COCA Now: Tetanus in Areas Affected by a Hurricane: Risk, Prevention, and Management Guidelines for Clinicians

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Tetanus in Areas Affected by a Hurricane: Risk, Prevention, and Management Guidelines for Clinicians

Tetanus

Summary

Exposure to flood waters does not increase the risk of tetanus. Therefore, tetanus immunization campaigns for evacuees from flooding disasters are not needed. However, during evacuation and flood cleanup, emergency responders, cleanup workers, and volunteers may be at increased risk for wounds. These workers should make sure they are up to date with tetanus vaccination before starting cleanup activities.

Palm trees blowing in hurricane winds

Tetanus or ‘lock-jaw’ is a toxin-mediated, noncommunicable, severe and potentially fatal disease requiring emergency treatment. The disease is caused by an anaerobic bacteria, Clostridium tetani. Tetanus spores, ubiquitous in the environment, enter the body through any breach in the skin and can cause disease that is characterized by muscle spasms, particularly in unvaccinated on incompletely vaccinated people. Each year, about 30 cases of tetanus are reported in the United States. Nearly all cases of tetanus are among people who have either never received a tetanus vaccine, or have not completed the recommended childhood vaccination series, or adults who do not stay up to date with their 10-year booster shots.

Protection Against Tetanus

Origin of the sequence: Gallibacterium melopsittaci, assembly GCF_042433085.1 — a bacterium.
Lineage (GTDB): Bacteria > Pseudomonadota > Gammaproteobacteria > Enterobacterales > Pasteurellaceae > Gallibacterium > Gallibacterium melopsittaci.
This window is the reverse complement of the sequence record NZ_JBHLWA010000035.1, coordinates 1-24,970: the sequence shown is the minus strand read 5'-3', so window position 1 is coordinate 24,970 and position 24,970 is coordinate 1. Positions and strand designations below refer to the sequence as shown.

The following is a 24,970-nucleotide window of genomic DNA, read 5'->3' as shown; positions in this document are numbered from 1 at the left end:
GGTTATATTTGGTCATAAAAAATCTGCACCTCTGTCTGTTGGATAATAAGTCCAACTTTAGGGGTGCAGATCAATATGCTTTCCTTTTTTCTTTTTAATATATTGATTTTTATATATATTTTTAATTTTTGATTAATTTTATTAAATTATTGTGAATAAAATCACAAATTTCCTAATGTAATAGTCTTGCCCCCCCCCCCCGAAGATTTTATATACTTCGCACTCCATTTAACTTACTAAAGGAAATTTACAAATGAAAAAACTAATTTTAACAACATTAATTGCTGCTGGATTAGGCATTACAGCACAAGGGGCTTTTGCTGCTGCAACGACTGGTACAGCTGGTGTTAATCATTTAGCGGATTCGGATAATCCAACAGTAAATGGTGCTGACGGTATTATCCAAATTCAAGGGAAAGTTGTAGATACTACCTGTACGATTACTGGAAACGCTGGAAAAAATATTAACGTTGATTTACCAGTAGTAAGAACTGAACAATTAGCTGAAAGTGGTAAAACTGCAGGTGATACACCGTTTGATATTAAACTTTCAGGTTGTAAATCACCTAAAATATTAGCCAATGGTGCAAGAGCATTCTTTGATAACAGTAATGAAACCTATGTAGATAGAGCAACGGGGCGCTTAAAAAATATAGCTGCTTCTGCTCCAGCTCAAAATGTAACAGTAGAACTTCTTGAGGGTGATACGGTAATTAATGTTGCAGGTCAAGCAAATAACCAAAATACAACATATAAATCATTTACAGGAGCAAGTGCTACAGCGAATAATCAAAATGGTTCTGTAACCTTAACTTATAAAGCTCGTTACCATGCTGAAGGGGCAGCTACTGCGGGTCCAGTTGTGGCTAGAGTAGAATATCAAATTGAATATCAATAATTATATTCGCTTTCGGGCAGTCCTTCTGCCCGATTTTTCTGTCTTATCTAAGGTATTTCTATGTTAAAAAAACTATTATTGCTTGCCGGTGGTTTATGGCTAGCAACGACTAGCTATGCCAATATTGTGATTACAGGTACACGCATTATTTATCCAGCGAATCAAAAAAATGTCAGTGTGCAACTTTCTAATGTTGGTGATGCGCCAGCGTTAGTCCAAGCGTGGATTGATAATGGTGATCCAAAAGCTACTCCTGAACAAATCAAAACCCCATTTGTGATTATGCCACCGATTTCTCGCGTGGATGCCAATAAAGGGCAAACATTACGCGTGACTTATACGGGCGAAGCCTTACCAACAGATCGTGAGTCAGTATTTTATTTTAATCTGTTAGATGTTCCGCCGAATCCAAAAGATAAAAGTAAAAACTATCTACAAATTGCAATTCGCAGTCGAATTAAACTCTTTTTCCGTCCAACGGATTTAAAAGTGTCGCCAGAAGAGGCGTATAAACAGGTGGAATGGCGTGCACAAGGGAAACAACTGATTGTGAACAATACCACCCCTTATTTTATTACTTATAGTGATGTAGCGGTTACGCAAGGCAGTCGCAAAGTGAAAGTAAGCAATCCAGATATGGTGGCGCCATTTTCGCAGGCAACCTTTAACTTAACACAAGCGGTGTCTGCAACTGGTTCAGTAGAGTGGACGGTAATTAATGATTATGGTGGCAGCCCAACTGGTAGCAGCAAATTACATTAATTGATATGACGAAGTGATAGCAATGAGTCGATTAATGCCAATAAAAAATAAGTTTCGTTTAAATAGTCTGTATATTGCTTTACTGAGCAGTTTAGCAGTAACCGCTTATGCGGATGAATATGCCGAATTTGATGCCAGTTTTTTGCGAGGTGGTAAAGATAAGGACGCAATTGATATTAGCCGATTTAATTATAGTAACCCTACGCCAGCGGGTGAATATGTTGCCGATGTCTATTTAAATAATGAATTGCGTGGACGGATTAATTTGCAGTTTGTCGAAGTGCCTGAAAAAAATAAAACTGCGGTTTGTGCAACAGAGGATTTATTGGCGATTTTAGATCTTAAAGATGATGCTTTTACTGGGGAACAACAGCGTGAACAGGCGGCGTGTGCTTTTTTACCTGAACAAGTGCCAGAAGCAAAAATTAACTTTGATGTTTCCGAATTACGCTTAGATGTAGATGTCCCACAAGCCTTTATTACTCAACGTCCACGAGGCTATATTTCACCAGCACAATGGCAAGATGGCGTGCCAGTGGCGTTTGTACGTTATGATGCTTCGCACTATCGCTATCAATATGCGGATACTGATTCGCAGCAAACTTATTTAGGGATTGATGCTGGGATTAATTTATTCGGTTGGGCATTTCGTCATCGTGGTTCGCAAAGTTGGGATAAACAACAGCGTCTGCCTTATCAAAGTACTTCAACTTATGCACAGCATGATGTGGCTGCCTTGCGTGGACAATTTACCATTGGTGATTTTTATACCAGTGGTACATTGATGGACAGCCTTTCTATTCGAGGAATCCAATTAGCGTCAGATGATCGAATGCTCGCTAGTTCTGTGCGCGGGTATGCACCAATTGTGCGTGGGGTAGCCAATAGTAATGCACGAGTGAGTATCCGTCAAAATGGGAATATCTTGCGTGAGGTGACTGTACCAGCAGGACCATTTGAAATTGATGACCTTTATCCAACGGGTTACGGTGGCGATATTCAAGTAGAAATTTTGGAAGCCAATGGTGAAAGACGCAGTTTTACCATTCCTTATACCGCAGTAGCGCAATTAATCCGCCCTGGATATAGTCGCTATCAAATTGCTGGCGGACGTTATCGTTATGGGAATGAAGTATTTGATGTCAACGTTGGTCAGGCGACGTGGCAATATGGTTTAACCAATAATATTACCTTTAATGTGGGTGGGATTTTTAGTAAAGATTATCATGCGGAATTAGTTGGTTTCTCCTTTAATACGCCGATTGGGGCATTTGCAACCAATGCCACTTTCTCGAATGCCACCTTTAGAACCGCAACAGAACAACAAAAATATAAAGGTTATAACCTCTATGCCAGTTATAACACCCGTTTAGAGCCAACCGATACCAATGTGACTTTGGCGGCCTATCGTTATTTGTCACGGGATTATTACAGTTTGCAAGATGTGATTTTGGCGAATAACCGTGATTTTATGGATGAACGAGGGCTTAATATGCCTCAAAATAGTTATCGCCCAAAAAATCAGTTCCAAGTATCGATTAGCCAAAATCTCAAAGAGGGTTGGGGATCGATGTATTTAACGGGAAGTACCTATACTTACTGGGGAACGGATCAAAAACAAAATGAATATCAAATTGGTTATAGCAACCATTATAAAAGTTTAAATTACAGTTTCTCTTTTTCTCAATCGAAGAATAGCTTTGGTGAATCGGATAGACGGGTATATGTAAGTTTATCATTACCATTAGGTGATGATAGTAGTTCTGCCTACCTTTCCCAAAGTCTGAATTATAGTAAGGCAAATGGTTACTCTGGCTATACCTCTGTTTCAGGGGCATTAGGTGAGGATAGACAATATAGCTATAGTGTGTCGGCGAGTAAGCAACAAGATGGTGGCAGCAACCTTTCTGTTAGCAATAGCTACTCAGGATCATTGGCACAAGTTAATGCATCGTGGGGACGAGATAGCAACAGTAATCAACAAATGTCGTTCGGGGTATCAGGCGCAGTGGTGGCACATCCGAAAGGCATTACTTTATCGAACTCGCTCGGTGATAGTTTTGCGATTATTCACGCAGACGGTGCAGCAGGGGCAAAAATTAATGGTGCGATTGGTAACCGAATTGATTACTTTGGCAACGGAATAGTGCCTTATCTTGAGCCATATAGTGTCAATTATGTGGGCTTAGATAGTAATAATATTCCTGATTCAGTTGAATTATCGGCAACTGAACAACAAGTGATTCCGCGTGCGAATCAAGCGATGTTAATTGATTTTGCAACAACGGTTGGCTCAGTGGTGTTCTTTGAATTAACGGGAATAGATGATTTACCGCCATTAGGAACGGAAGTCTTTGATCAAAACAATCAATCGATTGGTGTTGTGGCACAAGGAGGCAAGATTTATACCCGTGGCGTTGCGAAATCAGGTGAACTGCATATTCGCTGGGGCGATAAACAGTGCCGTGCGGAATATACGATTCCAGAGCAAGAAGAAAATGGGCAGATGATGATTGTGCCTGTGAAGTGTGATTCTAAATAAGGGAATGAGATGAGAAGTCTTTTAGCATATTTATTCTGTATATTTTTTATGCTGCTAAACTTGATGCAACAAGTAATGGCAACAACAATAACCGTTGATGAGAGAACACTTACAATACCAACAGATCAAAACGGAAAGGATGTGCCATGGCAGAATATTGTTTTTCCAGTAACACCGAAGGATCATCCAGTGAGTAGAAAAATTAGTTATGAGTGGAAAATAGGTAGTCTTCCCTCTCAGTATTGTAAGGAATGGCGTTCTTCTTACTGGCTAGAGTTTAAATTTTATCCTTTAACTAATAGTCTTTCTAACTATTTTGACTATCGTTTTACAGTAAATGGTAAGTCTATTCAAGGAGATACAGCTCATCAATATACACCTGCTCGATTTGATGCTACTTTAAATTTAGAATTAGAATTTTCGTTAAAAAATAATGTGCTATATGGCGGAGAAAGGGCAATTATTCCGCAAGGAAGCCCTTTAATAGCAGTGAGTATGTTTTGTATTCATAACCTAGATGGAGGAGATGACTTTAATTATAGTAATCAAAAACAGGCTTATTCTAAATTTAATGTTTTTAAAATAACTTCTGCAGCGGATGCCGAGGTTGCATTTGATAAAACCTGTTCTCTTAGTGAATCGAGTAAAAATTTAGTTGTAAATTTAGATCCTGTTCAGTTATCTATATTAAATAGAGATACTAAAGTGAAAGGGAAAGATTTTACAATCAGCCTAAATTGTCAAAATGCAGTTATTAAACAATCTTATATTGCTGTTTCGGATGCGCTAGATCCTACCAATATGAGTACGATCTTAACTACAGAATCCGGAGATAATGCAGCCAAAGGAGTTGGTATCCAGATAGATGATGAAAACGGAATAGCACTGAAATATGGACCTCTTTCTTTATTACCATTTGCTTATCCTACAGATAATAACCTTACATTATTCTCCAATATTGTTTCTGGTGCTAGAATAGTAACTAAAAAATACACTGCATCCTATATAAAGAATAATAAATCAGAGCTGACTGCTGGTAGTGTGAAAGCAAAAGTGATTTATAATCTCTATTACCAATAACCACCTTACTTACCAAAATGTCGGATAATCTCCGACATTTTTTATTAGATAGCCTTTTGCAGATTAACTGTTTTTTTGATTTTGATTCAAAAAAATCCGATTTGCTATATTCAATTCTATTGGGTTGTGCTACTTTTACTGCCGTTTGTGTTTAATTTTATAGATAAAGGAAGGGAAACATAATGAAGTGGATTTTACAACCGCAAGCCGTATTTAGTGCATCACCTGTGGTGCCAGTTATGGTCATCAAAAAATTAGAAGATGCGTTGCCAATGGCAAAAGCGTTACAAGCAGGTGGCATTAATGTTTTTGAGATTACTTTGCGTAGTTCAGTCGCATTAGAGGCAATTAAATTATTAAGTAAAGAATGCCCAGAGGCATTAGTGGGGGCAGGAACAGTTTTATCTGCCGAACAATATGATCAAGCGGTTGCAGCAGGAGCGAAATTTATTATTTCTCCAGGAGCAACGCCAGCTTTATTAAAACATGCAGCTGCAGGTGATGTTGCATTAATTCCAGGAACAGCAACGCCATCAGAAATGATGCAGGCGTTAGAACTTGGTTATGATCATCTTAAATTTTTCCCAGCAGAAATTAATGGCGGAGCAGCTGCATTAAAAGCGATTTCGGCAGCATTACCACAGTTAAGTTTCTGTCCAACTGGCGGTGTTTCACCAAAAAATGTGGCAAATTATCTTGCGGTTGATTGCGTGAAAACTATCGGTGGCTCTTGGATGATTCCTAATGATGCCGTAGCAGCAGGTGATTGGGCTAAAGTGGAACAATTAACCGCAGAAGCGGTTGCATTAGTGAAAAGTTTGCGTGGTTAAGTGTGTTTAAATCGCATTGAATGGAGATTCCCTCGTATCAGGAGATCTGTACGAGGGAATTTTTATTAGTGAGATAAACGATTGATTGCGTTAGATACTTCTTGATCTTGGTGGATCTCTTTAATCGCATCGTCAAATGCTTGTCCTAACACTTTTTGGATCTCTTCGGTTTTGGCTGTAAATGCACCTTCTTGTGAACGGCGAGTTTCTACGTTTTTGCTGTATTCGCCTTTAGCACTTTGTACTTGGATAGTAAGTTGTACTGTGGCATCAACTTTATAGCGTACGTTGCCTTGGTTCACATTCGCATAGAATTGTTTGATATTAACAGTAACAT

Vaccination prevents tetanus. Tetanus vaccines are recommended for people of all ages. Tetanus vaccines are routinely recommended during infancy at 2, 4, and 6 months of age, with booster doses at ages 15-18 months, 4-6 years, and 11-12 years. But protection acquired against tetanus after vaccination during childhood, or from a prior infection, does not last a lifetime. This means that adults need an age-appropriate tetanus booster shot every 10 years to maintain protection. Being up to date with your tetanus vaccine is the best tool to prevent tetanus.

Risk of Tetanus After Exposure to Flood Water

Exposure to flood waters does not increase the risk of tetanus. However, some people impacted by floods and other disasters may have wounds such as puncture to the skin, cuts, bruises, lacerations, scrapes, or other skin injuries that become contaminated with flood waters, human or animal wastes, soil, dirt, or saliva. Besides treatment of these wounds, the vaccination status of such persons should be assessed and an age-appropriate tetanus vaccine given if needed. In some of these situations, the clinician may decide that a tetanus vaccine is needed as early as 5 years since the last dose. Being up to date for tetanus vaccine can greatly simplify the treatment for any wound that might occur.

Risk of Tetanus to Emergency Responders, Clean-up workers, Volunteers

During evacuation and flood cleanup, emergency responders, cleanup workers, and volunteers may be at increased risk for wounds (as described above). For this reason, before starting evacuation or cleanup activities, such workers should know their tetanus vaccination status and make sure that they are up to date for tetanus vaccine to simplify the treatment for any wound that might occur. Irrespective of the type of wound, responders or volunteers who are up to date with vaccination do not require prophylaxis with tetanus immune globulin (TIG).

Mass Vaccination Campaigns to Prevent Tetanus during Flooding

Tetanus immunization campaigns for evacuees from flooding disasters are not needed. However, each state and local health department can determine what is best for their evacuees after any given disaster, including in terms of vaccination efforts. 

Wound Management for Tetanus Prevention

Risk of tetanus disease depends on the type and condition of the wound and immune status of the patient.              

The following steps should be taken to prevent tetanus:

Assess the type of wound and provide appropriate wound care.